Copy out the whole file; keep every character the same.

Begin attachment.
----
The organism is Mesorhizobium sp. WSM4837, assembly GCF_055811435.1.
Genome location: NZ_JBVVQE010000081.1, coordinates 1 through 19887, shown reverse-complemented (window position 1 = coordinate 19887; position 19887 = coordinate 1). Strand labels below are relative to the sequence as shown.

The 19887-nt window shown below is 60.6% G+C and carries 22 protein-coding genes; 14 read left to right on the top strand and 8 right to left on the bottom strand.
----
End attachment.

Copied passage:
The organism is Mesorhizobium sp. WSM4837, assembly GCF_055811435.1.
Genome location: NZ_JBVVQE010000081.1, coordinates 1 through 19887, shown reverse-complemented (window position 1 = coordinate 19887; position 19887 = coordinate 1). Strand labels below are relative to the sequence as shown.

The 19887-nt window shown below is 60.6% G+C and carries 22 protein-coding genes; 14 read left to right on the top strand and 8 right to left on the bottom strand.